Which animal fat is the worst? The second largest study (highlighted in my video: Turmeric Curcumin and Pancreatic Cancer) has since chimed in to help answer that question. Researchers found that poultry was the worst, with 72 percent increased risk of pancreatic cancer associated with every 50 grams of daily poultry consumption. Fifty grams is just about a quarter of a chicken breast. The reason white meat came out worse than red may be because of the cooked meat carcinogens in chicken, the heterocyclic amines that build up in grilled and baked chicken. These mutagenic chemicals have been associated with a doubling of pancreatic cancer risk (See Estrogenic Cooked Meat Carcinogens).

Meat has been associated with significantly increased risk, whereas fake meat is associated with significantly less risk. Those who eat plant-based meats like veggie burgers or veggie dogs three or more times a week had less than half the risk of fatal pancreatic cancer. Legumes and dried fruit appear to be similarly protective.

My grandfather died of pancreatic cancer. By the time the first symptom arose, a dull ache in his gut, it was too late. That's why we need to work on preventing it.

I previously touched on pancreatic cancer prevention in Poultry Exposure Tied to Liver and Pancreatic Cancer and attempts at pancreatic cancer treatment in Gerson Therapy for Cancer and Gerson-style Therapy vs. Chemotherapy.

For more on the heterocyclic amine cooked meat carcinogens:

I've done a bunch of videos on turmeric and various cancers:

And more on this amazing spice (and more to come):

In health,
Michael Greger, M.D.

PS: If you haven't yet, you can subscribe to my free videos here and watch my live year-in-review presentations Uprooting the Leading Causes of Death, More Than an Apple a Day, From Table to Able, and Food as Medicine.

Image Credit: Sara Marlowe / Flickr

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Can Turmeric Help with Alzheimer’s?

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The spice turmeric may help prevent Alzheimer's disease (See Preventing Alzheimer's with Turmeric), but what about treating Alzheimer's disease with turmeric? An exciting case series was published in 2012 (highlighted in my video, Treating Alzheimer's with Turmeric): three Alzheimer's patients were treated with turmeric, and their symptoms improved.

In case number one, an 83-year-old woman started losing her memory and feeling disoriented. She started having problems taking care of herself, wandering aimlessly and became incontinent. After taking a teaspoon of turmeric per day however, her agitation, apathy, anxiety and irritability were relieved and she had less accidents. Furthermore, she began to laugh again, sing again, and knit again. After taking turmeric for more than a year, she came to recognize her family and now lives a peaceful life without a significant behavioral or psychological symptom of dementia.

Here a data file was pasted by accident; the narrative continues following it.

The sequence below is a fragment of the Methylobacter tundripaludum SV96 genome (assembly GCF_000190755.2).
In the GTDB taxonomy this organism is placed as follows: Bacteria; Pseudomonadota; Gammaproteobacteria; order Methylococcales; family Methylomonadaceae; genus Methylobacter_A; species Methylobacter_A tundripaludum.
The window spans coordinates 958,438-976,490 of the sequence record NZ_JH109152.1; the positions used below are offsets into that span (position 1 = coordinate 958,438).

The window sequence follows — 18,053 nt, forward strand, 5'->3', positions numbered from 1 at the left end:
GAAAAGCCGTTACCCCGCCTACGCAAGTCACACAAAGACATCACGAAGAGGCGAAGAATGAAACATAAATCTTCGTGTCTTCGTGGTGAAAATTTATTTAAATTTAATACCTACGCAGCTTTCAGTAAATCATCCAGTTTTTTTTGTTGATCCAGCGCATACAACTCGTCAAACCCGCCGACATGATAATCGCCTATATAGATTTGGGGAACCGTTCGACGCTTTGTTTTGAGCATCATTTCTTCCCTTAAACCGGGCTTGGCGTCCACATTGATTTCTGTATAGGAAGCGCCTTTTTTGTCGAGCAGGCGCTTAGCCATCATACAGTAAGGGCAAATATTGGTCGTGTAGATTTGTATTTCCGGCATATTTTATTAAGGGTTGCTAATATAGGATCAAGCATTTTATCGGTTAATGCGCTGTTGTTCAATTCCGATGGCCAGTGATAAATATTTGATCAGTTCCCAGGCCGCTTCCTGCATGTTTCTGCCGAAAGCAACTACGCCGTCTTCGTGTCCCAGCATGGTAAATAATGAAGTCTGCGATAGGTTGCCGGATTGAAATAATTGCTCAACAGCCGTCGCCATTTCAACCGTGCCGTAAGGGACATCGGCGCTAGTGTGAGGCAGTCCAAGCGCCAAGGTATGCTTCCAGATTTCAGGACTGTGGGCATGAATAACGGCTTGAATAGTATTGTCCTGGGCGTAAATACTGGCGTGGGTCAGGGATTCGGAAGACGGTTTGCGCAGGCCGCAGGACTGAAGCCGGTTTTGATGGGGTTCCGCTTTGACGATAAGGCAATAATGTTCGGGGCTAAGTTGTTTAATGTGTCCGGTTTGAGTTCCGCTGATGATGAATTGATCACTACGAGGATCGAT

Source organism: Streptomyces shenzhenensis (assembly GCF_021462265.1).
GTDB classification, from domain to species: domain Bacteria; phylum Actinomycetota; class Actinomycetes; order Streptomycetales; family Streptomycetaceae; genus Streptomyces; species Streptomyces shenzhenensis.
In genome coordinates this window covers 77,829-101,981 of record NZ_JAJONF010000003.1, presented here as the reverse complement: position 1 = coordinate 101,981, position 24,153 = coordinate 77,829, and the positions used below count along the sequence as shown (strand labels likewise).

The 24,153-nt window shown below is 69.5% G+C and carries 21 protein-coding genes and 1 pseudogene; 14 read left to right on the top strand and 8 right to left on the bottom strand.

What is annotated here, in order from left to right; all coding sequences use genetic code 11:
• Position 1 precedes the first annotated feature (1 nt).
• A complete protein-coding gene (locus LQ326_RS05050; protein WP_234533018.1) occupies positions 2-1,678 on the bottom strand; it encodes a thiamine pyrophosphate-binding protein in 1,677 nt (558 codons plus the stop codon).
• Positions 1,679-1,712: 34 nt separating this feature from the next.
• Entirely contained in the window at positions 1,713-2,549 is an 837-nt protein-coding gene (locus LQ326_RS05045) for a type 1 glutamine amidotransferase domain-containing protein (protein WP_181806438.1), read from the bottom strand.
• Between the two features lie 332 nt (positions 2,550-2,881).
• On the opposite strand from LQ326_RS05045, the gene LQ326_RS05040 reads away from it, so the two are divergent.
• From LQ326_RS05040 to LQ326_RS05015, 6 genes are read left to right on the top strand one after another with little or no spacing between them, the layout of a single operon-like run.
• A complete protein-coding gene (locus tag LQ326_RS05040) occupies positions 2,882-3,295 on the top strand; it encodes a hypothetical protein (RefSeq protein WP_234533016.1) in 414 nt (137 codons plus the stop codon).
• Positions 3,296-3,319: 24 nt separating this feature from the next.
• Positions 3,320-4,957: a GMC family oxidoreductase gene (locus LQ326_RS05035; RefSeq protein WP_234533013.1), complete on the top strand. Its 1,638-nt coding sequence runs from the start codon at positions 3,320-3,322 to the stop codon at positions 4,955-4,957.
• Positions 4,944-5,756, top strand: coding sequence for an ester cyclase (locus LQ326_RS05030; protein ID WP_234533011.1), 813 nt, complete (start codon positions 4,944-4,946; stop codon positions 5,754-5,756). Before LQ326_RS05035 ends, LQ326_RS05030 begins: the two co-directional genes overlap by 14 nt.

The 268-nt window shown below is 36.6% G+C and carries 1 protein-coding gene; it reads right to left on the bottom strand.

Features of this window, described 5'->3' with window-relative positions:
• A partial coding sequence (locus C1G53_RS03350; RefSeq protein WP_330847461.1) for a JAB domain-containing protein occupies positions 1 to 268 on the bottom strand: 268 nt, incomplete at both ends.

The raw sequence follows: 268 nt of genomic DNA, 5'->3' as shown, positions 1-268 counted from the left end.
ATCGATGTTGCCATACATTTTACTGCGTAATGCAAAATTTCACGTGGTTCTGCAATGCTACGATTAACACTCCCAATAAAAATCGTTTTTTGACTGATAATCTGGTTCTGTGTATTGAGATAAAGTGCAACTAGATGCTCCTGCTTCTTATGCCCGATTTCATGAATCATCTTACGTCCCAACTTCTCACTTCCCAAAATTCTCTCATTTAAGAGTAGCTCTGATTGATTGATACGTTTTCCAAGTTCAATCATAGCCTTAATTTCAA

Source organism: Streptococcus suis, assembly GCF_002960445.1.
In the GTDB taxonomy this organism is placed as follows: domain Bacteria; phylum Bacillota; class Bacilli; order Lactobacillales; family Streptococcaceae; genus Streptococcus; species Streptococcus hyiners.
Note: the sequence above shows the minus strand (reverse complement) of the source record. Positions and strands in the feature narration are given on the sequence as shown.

Case number two was similar, but with the additional symptoms of hallucinations, delusions and depression, which were relieved by turmeric. She began to recognize her family again and now lives in a peacefully serene manner. And the third case, similar as well, included an improvement in cognition.

Researchers concluded that this was the first demonstration of turmeric as an effective and safe "drug" for the treatment of the behavioral and psychological symptoms of dementia in Alzheimer's patients. They call it a drug, but it's just a spice you can walk into any grocery store and buy for a few bucks. They were giving people like a teaspoon a day, which comes out to be about 15 cents.

Two trials using curcumin supplements rather than turmeric, however, failed to show a benefit. Curcumin is just one of hundreds of phytochemicals found in turmeric. Concentrated into pill form at up to 40 times the dose, no evidence of efficacy was found. Why didn't they get the same dramatic results we saw in the three case reports? Well, those three cases may have been total flukes, but on the other hand, turmeric, the whole food, may be greater than the sum of its parts.

There is a long list of compounds that have been isolated from turmeric, and it's possible that each component plays a distinct role in making it useful against Alzheimer's disease. Hence, researchers suggested that a mixture of compounds might better represent turmeric in its medicinal value better than curcumin alone. But why concoct some artificial mixture when Mother Nature already did it for us with turmeric? Because you can't patent the spice. And if you can't patent it, how are you going to charge more than 15 cents?

I've previously addressed the thorny issue of patenting natural plant remedies in my video: Plants as Intellectual Property - Patently Wrong?

The whole-greater-than-the-sum-of-its-parts theme is one that comes up over and over:

What else might the cheap, easily available spice turmeric do? It may help fight arthritis (Turmeric Curcumin and Rheumatoid Arthritis and Turmeric Curcumin and Osteoarthritis) and cancer:

But it's not for everyone: Who Shouldn't Consume Curcumin or Turmeric?

In health,
Michael Greger, M.D.

PS: If you haven't yet, you can subscribe to my free videos here and watch my live year-in-review presentations Uprooting the Leading Causes of Death, More Than an Apple a Day, From Table to Able, and Food as Medicine.